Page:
PowerShell Not your Father’s Command Line Part 18 of 31: So You Deleted A User…On Purpose

imageWe have all been here before.  Maybe you have deleted a user either accidentally or on purpose.  Regardless you may need to get the user back with all of their properties, group memberships, security identifiers..etc.  In prior versions of Windows Server deleting a user could cause administrative overhead to recover the user.  Some of the methods might involve using backup and recovery, AD authoritative restore or even just recreating the user from scratch.  However all of those methods are labor intensive (especially recreating a new user) and may involve downtime of your infrastructure.  With Windows Server 2008 R2 we introduced the AD recycle bin.  With the recycle bin you can easily recover the user (or other AD objects like groups or OU’s).  This is a full recovery of the user and their properties.  Before you enable the recycle bin there are a few things you need to know:

  • All domain controllers within the Active Directory forest must be running Windows Server 2008 R2
  • The functional level of the Active Directory forest must be Windows Server 2008 R2.
  • Once you enable the recycle bin you cannot disable it, although you can reduce the amount of time an object is in the recycle bin).

imageWhat happens under the hood after you enable the recycle bin and delete a user.  By default the user is placed in a deleted objects container for 180 days (which you can configure) before it goes through the normal tombstone collection process.  During the first 180 days container you can recover the AD user with a simple PowerShell command from the deleted objects container.  In fact PowerShell is the preferred tool (and really the only tool) to access the recycle bin to see what is there and to recover your AD objects.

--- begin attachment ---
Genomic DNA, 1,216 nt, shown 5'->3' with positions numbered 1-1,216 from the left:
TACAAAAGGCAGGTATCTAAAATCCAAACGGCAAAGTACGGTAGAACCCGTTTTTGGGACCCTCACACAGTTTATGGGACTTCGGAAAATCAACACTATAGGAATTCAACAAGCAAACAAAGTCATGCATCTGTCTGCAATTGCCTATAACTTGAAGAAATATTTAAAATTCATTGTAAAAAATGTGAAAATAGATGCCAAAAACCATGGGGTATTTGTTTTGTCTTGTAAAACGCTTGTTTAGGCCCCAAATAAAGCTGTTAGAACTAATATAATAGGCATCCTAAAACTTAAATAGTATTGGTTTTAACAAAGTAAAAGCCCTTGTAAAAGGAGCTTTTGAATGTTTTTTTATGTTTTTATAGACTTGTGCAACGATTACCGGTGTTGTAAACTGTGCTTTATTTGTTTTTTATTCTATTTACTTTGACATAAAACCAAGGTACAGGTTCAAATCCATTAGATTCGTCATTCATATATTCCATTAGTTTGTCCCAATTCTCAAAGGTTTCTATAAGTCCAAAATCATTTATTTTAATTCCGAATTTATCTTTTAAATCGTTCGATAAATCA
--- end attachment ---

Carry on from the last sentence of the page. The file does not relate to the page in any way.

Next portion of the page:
Before you can use the recycle bin and prior to deleting users you have to enable the recycle bin.  The following command will enable the recycle bin for the contoso domain on server 1:

Enable-ADOptionalFeature 'Recycle Bin Feature' -Scope ForestOrConfigurationSet -Target 'contoso.com' -server server1

After you have enabled the recycle bin you can then recover users, using the Restore-ADObject cmdlet.  To be able to recover the object you need to know the GUID for the user.  To see all of the deleted objects in the recycle bin you can run the following command.  this will show you not only the name of the objects but also the GUID for the deleted objects:

Get-ADObject -SearchBase "CN=Deleted Objects,DC=contoso,DC=com" -ldapFilter "(objectClass=*)" –includeDeletedObjects

After you find the GUID for the object you then put it after the GUID parameter in the Restore-ADObject

Restore-ADObject –id <guid of object you want to recover>

You may thinking that is nice but what if I needed to recover 10 users or more, I would have to run the Restore-ADobject cmdlet multiple times.   The answer is no, you can use the pipe “|” operator (we talked about that in part 16) combining the Get-ADObject and Restore-ADObject to be able to restore multiple users at a time.  For example if you wanted to recover all the users in the marketing OU in the contoso domain your command would look similar to this:

Get-ADObject -SearchBase "CN=Deleted Objects,DC=contoso,DC=com" -Filter {lastKnownParent -eq "OU=marketing,DC=contoso,DC=com"} –IncludeDeletedObjects | Restore-ADObject

If you want to see the Recycle Bin in action check out this screencast I did in March of last year

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Thanks for reading and if you missed any of the previous posts you can find a master list of series postings located here: PowerShell Not Your Father's Command Line: 31 Days of PowerShell or on Sarah’s blog here: PowerShell Not Your Father's Command Line: 31 Days of PowerShell. Lastly Sarah and I want to hear from you email either of us with your comments or suggestions for future postings let us know, we look forward to hearing from you. Have a great day!

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